Now, note that code above only adds windows that actually have a title, because it checks to make sure that the title length is greater than zero.  However, there may be other windows you don’t care about.  Calvin Hsia has an excellent blog post on retrieving window information, and I’ve already borrowed one idea from it -- the cool use of StringBuilder above to get the window text.  I’m also following in his footsteps to check for the visibility of a window, which can be done by adding use of the GetWindowLongA method which was declared above:

        Dim nStyle = GetWindowLongA(lhWnd, GWL_STYLE)

        If (nStyle And (WS_VISIBLE + WS_BORDER)) = (WS_VISIBLE + WS_BORDER) Then

            Dim Caption As New StringBuilder("", 500)

            GetWindowTextA(lhWnd, Caption, Caption.Capacity)

            Dim c As String = Caption.ToString

            If c.Length > 0 Then

                Dim wrappedWindow As New WinWrapper(lhWnd, c)


            End If

        End If


In other words, if the style of the window doesn’t include a border or isn’t visible, it’s probably not something you care about.

Hooking in the events

That’s all of the set-up work, now you can leverage it and add handlers to all of the buttons.  As with buttons on forms, you just double-click the button to take you to a place where you can edit the handler for “Click”.  (As an aside, whenever you switch back to the designer, it may prompt you to refresh it, due to changes in the editor.  If it needs to do this, it will tell you so via a gold status bar at the top of the designer – clicking on the gold bar will cause the refresh to happen.)

Code-wide, for Refresh, it’s very simple – you just call the helper function we defined above:

    Private Sub RefreshBtn_Click(ByVal sender As System.Object, ByVal e As System.Windows.RoutedEventArgs) Handles RefreshBtn.Click


    End Sub


For SelectAll and ClearAll, it’s also straightforward:

    Private Sub ClearAll_Click(ByVal sender As System.Object, _

ByVal e As System.Windows.RoutedEventArgs) Handles ClearAll.Click

        Me.WindowList.SelectedIndex = -1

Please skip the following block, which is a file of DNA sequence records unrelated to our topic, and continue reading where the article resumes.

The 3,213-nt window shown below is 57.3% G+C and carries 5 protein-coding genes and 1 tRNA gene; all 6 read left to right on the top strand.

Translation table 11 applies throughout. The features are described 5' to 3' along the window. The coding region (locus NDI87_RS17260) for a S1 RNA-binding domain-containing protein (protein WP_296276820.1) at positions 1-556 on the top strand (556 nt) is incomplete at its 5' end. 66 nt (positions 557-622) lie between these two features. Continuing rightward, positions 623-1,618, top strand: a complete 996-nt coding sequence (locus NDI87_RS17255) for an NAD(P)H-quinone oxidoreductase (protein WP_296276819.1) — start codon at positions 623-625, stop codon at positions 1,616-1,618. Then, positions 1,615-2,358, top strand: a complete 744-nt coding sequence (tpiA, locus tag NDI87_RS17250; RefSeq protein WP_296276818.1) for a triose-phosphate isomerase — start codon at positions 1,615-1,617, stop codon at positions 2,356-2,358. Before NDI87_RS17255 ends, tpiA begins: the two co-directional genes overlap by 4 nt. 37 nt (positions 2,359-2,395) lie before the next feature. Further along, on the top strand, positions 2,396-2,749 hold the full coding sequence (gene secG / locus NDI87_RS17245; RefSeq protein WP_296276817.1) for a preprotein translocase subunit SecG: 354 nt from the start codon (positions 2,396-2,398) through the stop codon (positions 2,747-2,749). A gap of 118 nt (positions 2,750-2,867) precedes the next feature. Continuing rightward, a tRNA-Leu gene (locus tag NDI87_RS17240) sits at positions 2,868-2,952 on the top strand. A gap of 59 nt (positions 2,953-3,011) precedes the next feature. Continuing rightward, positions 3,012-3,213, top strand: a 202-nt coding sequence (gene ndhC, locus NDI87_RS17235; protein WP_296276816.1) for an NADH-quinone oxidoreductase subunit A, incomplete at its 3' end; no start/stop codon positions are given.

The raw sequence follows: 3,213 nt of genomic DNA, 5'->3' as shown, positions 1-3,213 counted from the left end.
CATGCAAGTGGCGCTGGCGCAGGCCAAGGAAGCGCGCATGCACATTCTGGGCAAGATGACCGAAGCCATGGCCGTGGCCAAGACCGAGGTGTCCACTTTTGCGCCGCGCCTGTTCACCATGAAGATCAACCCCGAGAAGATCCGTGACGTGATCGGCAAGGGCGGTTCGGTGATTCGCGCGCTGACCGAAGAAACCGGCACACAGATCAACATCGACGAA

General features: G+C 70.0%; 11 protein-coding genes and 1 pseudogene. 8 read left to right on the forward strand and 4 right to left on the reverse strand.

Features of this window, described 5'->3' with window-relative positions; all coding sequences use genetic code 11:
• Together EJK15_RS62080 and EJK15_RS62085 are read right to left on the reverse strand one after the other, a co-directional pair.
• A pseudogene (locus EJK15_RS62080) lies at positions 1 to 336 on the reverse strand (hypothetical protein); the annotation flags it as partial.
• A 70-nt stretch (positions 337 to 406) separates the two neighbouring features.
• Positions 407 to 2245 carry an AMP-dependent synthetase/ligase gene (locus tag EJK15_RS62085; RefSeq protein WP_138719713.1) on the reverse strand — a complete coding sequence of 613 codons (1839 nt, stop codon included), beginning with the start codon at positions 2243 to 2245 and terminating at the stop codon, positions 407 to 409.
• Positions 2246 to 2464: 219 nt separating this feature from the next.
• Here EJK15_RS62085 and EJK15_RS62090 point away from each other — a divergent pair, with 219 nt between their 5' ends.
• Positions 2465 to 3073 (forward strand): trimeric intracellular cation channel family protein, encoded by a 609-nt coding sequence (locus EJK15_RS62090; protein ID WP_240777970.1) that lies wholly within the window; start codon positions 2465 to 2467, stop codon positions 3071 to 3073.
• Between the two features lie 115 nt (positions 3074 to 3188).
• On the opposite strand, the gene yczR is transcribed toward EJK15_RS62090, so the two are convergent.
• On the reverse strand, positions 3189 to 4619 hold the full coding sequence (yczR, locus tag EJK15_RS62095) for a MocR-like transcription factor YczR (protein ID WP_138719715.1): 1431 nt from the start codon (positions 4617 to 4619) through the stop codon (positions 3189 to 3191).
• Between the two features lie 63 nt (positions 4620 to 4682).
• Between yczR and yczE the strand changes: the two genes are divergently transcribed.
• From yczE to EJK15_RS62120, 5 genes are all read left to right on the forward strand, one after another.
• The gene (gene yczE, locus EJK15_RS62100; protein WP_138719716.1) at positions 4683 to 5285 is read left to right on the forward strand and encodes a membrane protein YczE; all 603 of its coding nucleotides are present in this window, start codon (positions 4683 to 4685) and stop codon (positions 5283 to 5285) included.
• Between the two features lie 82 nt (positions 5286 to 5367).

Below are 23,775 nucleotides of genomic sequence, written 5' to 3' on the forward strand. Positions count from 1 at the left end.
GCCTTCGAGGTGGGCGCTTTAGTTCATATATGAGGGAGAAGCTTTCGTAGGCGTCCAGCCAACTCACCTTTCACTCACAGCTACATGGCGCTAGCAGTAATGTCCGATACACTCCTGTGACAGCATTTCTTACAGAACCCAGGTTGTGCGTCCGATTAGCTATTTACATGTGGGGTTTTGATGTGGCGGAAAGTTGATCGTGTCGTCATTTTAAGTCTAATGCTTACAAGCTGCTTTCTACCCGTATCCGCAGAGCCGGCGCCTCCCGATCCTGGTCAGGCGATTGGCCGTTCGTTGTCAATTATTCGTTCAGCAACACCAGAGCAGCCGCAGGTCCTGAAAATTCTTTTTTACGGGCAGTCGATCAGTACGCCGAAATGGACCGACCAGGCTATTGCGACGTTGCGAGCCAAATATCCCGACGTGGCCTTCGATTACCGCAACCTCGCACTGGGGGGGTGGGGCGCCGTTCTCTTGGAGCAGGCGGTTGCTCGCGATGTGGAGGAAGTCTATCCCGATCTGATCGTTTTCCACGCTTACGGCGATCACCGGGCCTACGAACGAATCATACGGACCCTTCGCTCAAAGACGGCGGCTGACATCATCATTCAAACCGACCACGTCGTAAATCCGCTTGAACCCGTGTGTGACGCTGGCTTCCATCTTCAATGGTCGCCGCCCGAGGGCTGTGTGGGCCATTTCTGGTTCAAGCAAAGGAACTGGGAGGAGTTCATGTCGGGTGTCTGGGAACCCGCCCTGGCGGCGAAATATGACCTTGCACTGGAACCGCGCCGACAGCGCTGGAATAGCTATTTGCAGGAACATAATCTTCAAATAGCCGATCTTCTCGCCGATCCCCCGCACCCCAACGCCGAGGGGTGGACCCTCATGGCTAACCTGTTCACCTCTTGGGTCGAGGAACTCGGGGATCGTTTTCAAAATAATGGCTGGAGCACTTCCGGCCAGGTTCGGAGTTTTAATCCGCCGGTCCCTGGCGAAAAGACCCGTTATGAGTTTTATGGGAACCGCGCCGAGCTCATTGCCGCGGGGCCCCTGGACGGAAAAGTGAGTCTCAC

End Sub


    Private Sub SelectAll_Click(ByVal sender As System.Object, _

ByVal e As System.Windows.RoutedEventArgs) Handles SelectAll.Click


    End Sub


That just leaves the “GitOverHere” button, which was the whole point of this exercise.  The solution here is to iterate over each selected object in the listview and call SetWindowPos on the window it wraps:

    Private Sub GitOverHereBtn_Click(ByVal sender As System.Object, _

ByVal e As System.Windows.RoutedEventArgs) Handles GitOverHereBtn.Click

        For Each wrappedWindow As WinWrapper In Me.WindowList.SelectedItems

            If SetWindowPos(wrappedWindow.Hwnd, Nothing, 10, 10, -1, -1, _


                MsgBox(String.Format(My.Resources.WindowError, Me.Title))

            End If


    End Sub


In this code, you’re telling each window to move to (10,10), and not to change its size nor its z-order (i.e., its depth relative to other windows).  You can thus pass in -1, -1 for the size coordinates, and Nothing for the hWndAfter parameter.  If the call fails (as it might if the window no longer exists), you’ll be popping up a message box showing a string (My.Resources.WindowError). The one I use is:

The window could not be moved -- its application may have already exited.  Choose 'Refresh' in the {0} window to see the currently available windows.

The String.Format call will replace the {0} with the title of the application, “VBGitOverHere”.  (As a reminder:  to add string resources to a project, right-click the project, choose “Properties,” select the “Resources” tab in the resulting window, make sure the upper-left corner of the tab is set to “Strings,” and add string titles and values in the grid on that tab.  You can reference them in code via the “My.Resources” namespace.)

There’s one last thing to do:   you need to control the enabling/disabling of the “GitOverHere” button.  At the top of the code editor, set the left-hand dropdown to “WindowList” and the right-hand one to “SelectionChanged.”  That will generate the appropriate handler, and you’ll add one line to it:

    Private Sub WindowList_SelectionChanged(ByVal sender As Object, _

ByVal e As System.Windows.Controls.SelectionChangedEventArgs) _

Handles WindowList.SelectionChanged

        Me.GitOverHereBtn.IsEnabled = (Me.WindowList.SelectedItems.Count > 0)

    End Sub


Now, every time the selection is changed, we’ll enable the button if there are any selections left, or disable it otherwise.  (Note that for Forms controls, we’d be using the “Enabled” property instead of the “IsEnabled” property.)